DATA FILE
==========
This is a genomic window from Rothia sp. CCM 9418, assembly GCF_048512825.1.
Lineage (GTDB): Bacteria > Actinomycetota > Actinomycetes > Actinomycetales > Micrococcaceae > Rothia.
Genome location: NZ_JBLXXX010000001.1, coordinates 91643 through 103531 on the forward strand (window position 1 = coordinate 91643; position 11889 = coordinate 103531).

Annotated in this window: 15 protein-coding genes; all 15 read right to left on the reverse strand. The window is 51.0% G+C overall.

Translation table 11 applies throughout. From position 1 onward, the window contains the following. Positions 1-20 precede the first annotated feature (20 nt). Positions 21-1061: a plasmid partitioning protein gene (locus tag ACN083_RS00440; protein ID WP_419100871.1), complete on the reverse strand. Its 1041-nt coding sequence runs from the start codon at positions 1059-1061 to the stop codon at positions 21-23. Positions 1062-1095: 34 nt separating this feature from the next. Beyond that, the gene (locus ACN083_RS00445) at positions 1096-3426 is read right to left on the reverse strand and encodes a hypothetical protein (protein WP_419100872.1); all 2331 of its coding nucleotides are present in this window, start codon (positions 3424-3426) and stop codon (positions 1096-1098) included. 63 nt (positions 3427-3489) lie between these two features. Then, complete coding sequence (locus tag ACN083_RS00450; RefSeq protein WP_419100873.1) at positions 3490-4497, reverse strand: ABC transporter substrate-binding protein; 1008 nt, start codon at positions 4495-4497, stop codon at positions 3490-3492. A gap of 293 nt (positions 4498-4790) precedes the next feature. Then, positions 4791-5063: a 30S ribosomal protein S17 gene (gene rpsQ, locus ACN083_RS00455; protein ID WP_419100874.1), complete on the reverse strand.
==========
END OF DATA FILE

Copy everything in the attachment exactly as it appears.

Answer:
This is a genomic window from Rothia sp. CCM 9418, assembly GCF_048512825.1.
Lineage (GTDB): Bacteria > Actinomycetota > Actinomycetes > Actinomycetales > Micrococcaceae > Rothia.
Genome location: NZ_JBLXXX010000001.1, coordinates 91643 through 103531 on the forward strand (window position 1 = coordinate 91643; position 11889 = coordinate 103531).

Annotated in this window: 15 protein-coding genes; all 15 read right to left on the reverse strand. The window is 51.0% G+C overall.

Translation table 11 applies throughout. From position 1 onward, the window contains the following. Positions 1-20 precede the first annotated feature (20 nt). Positions 21-1061: a plasmid partitioning protein gene (locus tag ACN083_RS00440; protein ID WP_419100871.1), complete on the reverse strand. Its 1041-nt coding sequence runs from the start codon at positions 1059-1061 to the stop codon at positions 21-23. Positions 1062-1095: 34 nt separating this feature from the next. Beyond that, the gene (locus ACN083_RS00445) at positions 1096-3426 is read right to left on the reverse strand and encodes a hypothetical protein (protein WP_419100872.1); all 2331 of its coding nucleotides are present in this window, start codon (positions 3424-3426) and stop codon (positions 1096-1098) included. 63 nt (positions 3427-3489) lie between these two features. Then, complete coding sequence (locus tag ACN083_RS00450; RefSeq protein WP_419100873.1) at positions 3490-4497, reverse strand: ABC transporter substrate-binding protein; 1008 nt, start codon at positions 4495-4497, stop codon at positions 3490-3492. A gap of 293 nt (positions 4498-4790) precedes the next feature. Then, positions 4791-5063: a 30S ribosomal protein S17 gene (gene rpsQ, locus ACN083_RS00455; protein ID WP_419100874.1), complete on the reverse strand.